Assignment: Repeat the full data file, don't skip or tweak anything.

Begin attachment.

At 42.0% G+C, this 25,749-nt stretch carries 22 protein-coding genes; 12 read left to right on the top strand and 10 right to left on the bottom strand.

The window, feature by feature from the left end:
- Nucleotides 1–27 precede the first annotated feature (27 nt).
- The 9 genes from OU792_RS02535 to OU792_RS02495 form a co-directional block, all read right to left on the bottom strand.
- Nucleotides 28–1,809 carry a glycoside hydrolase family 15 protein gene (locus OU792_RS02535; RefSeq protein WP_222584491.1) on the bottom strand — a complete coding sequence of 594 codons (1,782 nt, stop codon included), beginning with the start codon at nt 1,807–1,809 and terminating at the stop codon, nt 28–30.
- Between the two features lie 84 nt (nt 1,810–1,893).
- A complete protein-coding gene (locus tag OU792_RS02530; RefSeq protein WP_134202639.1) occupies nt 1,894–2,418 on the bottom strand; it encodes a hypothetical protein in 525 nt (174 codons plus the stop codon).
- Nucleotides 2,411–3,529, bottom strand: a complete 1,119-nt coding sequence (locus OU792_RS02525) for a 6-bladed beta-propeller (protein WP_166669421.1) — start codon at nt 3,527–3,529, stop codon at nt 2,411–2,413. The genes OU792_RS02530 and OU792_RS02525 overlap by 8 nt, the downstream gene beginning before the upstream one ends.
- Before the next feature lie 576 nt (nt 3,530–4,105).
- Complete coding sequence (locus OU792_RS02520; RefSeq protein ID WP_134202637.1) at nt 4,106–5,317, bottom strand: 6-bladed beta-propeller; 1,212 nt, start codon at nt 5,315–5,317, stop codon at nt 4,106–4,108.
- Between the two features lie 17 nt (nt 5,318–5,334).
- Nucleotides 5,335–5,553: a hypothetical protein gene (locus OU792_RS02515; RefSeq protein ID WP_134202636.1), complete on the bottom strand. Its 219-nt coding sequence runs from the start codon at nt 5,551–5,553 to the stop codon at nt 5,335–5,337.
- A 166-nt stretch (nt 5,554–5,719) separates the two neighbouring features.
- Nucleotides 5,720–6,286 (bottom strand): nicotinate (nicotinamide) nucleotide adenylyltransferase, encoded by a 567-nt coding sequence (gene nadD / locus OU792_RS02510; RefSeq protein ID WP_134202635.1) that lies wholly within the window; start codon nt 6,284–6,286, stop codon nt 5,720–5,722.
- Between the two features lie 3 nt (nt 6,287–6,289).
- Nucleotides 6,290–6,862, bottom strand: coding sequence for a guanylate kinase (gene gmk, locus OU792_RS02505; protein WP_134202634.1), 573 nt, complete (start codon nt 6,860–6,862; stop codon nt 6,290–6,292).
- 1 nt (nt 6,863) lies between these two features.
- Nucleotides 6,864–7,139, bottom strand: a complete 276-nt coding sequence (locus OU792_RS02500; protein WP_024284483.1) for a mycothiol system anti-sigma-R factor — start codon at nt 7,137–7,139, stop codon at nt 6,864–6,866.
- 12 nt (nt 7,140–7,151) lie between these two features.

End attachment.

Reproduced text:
At 42.0% G+C, this 25,749-nt stretch carries 22 protein-coding genes; 12 read left to right on the top strand and 10 right to left on the bottom strand.

The window, feature by feature from the left end:
- Nucleotides 1–27 precede the first annotated feature (27 nt).
- The 9 genes from OU792_RS02535 to OU792_RS02495 form a co-directional block, all read right to left on the bottom strand.
- Nucleotides 28–1,809 carry a glycoside hydrolase family 15 protein gene (locus OU792_RS02535; RefSeq protein WP_222584491.1) on the bottom strand — a complete coding sequence of 594 codons (1,782 nt, stop codon included), beginning with the start codon at nt 1,807–1,809 and terminating at the stop codon, nt 28–30.
- Between the two features lie 84 nt (nt 1,810–1,893).
- A complete protein-coding gene (locus tag OU792_RS02530; RefSeq protein WP_134202639.1) occupies nt 1,894–2,418 on the bottom strand; it encodes a hypothetical protein in 525 nt (174 codons plus the stop codon).
- Nucleotides 2,411–3,529, bottom strand: a complete 1,119-nt coding sequence (locus OU792_RS02525) for a 6-bladed beta-propeller (protein WP_166669421.1) — start codon at nt 3,527–3,529, stop codon at nt 2,411–2,413. The genes OU792_RS02530 and OU792_RS02525 overlap by 8 nt, the downstream gene beginning before the upstream one ends.
- Before the next feature lie 576 nt (nt 3,530–4,105).
- Complete coding sequence (locus OU792_RS02520; RefSeq protein ID WP_134202637.1) at nt 4,106–5,317, bottom strand: 6-bladed beta-propeller; 1,212 nt, start codon at nt 5,315–5,317, stop codon at nt 4,106–4,108.
- Between the two features lie 17 nt (nt 5,318–5,334).
- Nucleotides 5,335–5,553: a hypothetical protein gene (locus OU792_RS02515; RefSeq protein ID WP_134202636.1), complete on the bottom strand. Its 219-nt coding sequence runs from the start codon at nt 5,551–5,553 to the stop codon at nt 5,335–5,337.
- A 166-nt stretch (nt 5,554–5,719) separates the two neighbouring features.
- Nucleotides 5,720–6,286 (bottom strand): nicotinate (nicotinamide) nucleotide adenylyltransferase, encoded by a 567-nt coding sequence (gene nadD / locus OU792_RS02510; RefSeq protein ID WP_134202635.1) that lies wholly within the window; start codon nt 6,284–6,286, stop codon nt 5,720–5,722.
- Between the two features lie 3 nt (nt 6,287–6,289).
- Nucleotides 6,290–6,862, bottom strand: coding sequence for a guanylate kinase (gene gmk, locus OU792_RS02505; protein WP_134202634.1), 573 nt, complete (start codon nt 6,860–6,862; stop codon nt 6,290–6,292).
- 1 nt (nt 6,863) lies between these two features.
- Nucleotides 6,864–7,139, bottom strand: a complete 276-nt coding sequence (locus OU792_RS02500; protein WP_024284483.1) for a mycothiol system anti-sigma-R factor — start codon at nt 7,137–7,139, stop codon at nt 6,864–6,866.
- 12 nt (nt 7,140–7,151) lie between these two features.